No man’s land(s)

I’ve always been fascinated by what I started to call transient locations. Places you don’t go to but, rather, you go through: airports, stations, bus garages and all those landscapes rolling by your window whilst you’re en route to your destinations. What’s their story? Who lives there? What do they think about me, skimming past their lives? Am I missing something great by being so focussed on my destination, so selfishly oblivious of their existence?
These are a few pictures from a journey across Western Hungary, on the rolling plains of the half of the country called Dunántúl. Deserted fields, urban peripheries aren’t something that will usually feature on any travel or tourism blog.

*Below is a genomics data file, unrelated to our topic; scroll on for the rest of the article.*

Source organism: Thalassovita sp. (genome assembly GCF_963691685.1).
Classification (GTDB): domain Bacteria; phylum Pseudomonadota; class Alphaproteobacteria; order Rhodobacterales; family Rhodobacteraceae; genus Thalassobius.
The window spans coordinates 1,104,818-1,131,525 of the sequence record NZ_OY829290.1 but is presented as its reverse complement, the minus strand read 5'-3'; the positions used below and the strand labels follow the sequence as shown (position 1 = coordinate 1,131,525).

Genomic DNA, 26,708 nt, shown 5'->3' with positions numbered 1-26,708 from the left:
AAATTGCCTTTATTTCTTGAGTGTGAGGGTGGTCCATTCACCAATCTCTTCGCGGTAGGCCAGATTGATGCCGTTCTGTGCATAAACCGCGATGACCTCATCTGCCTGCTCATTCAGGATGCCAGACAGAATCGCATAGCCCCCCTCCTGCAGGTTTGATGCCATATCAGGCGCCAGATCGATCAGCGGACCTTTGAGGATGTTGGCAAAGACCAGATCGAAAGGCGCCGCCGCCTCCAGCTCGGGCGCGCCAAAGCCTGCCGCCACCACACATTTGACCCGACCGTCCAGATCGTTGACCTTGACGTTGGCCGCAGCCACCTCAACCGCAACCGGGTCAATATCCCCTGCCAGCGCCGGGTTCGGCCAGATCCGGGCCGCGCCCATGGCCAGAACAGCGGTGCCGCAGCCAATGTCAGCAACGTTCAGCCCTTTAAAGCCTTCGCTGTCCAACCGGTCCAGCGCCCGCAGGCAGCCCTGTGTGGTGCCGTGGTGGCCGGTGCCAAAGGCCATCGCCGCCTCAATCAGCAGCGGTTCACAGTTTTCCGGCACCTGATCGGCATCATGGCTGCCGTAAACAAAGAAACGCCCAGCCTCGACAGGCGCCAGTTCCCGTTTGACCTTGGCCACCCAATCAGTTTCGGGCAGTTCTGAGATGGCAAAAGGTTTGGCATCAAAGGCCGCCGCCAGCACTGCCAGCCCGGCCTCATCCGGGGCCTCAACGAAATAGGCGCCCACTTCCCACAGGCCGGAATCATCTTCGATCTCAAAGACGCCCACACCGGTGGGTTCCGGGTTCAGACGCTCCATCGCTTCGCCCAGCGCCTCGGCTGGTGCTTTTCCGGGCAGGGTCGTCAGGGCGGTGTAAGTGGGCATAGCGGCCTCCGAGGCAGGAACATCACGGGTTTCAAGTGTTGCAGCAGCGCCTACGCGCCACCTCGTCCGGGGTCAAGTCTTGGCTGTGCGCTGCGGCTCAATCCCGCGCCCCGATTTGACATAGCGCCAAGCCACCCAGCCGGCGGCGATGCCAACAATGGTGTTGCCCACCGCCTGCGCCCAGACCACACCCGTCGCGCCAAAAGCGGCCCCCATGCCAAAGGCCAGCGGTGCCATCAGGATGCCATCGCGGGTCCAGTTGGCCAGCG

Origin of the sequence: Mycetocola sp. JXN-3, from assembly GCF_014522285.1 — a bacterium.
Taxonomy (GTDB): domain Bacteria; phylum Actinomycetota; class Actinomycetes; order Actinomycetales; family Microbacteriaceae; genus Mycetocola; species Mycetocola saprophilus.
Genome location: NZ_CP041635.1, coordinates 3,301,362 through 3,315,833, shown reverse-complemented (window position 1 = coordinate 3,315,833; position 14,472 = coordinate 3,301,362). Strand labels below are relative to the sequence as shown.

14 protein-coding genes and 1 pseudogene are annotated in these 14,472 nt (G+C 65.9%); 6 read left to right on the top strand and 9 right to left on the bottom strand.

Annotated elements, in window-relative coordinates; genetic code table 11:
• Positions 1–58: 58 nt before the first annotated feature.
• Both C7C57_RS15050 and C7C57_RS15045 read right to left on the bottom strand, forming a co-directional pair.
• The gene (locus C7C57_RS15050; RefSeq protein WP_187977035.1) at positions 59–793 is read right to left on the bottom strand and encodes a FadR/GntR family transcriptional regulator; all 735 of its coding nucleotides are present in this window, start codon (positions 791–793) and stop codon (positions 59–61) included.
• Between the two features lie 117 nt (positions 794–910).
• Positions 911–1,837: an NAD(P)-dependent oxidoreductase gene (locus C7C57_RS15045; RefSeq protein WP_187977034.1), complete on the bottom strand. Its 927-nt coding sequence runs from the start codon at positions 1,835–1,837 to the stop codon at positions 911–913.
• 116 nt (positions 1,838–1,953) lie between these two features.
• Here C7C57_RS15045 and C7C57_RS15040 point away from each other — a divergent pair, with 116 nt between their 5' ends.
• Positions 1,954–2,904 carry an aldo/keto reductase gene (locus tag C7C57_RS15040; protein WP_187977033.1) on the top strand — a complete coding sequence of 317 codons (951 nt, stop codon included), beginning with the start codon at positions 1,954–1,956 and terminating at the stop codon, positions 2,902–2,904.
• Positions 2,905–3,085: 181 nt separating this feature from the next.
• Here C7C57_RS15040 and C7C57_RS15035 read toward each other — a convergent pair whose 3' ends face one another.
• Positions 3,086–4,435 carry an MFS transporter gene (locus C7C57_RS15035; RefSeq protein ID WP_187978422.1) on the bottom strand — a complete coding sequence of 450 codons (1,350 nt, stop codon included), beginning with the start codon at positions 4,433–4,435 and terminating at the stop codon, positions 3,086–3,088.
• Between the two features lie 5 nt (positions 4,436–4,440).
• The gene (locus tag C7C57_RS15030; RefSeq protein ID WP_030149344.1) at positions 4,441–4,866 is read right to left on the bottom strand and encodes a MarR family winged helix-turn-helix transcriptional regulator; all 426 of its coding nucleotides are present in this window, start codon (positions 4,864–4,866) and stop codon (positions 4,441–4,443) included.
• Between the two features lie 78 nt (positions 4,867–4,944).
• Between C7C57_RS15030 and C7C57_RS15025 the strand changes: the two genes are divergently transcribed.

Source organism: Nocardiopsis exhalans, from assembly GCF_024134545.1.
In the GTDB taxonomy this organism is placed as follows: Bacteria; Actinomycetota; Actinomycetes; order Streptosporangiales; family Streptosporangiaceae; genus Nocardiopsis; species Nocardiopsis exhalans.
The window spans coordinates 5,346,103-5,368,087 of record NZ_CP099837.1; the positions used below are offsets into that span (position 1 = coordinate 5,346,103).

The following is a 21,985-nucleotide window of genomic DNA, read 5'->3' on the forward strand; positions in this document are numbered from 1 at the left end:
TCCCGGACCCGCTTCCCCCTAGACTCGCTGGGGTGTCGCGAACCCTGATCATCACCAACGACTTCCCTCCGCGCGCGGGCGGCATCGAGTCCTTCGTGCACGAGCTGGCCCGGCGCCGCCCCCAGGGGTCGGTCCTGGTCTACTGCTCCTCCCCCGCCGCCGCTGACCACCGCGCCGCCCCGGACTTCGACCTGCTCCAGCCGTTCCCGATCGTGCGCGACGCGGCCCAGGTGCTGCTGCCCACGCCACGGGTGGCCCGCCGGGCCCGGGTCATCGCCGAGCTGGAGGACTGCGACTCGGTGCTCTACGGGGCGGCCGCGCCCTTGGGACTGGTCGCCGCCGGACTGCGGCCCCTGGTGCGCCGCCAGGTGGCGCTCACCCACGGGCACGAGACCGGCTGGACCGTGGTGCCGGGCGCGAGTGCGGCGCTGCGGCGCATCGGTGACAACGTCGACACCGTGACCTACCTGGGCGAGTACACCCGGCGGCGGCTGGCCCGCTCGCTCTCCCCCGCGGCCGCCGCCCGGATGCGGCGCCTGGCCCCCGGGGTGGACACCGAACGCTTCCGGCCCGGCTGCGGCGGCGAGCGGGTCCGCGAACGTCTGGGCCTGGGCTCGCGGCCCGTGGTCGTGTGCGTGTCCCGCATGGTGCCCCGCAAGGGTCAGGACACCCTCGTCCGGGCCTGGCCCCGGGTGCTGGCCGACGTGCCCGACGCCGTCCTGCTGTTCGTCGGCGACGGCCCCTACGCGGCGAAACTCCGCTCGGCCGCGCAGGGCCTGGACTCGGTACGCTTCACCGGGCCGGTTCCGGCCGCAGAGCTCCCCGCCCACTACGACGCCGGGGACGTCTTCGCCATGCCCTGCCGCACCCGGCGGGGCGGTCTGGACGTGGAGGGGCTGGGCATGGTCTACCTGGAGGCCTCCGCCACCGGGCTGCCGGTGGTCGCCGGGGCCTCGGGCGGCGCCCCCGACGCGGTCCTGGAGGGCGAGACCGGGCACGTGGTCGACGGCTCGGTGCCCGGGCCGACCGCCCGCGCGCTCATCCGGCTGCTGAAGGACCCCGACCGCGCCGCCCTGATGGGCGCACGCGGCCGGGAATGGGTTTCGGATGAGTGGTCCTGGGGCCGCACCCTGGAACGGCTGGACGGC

I think this is not fair, so here they are.

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This entry was posted in Europe, Hungary, Public Transportation and tagged , , , , . Bookmark the permalink.

3 Responses to No man’s land(s)

  1. varasc says:

    Amazing images, just for their simplicity. I agree, I don’t think they ever appeared on tourism-related websites or books, so that’s something rather unique. Nice choice! 🙂

    Liked by 1 person

  2. I’ve never thought of transient places–or transitions, as it were–having their own story. I really like the idea of that though. Thanks for the new perspective.

    Like

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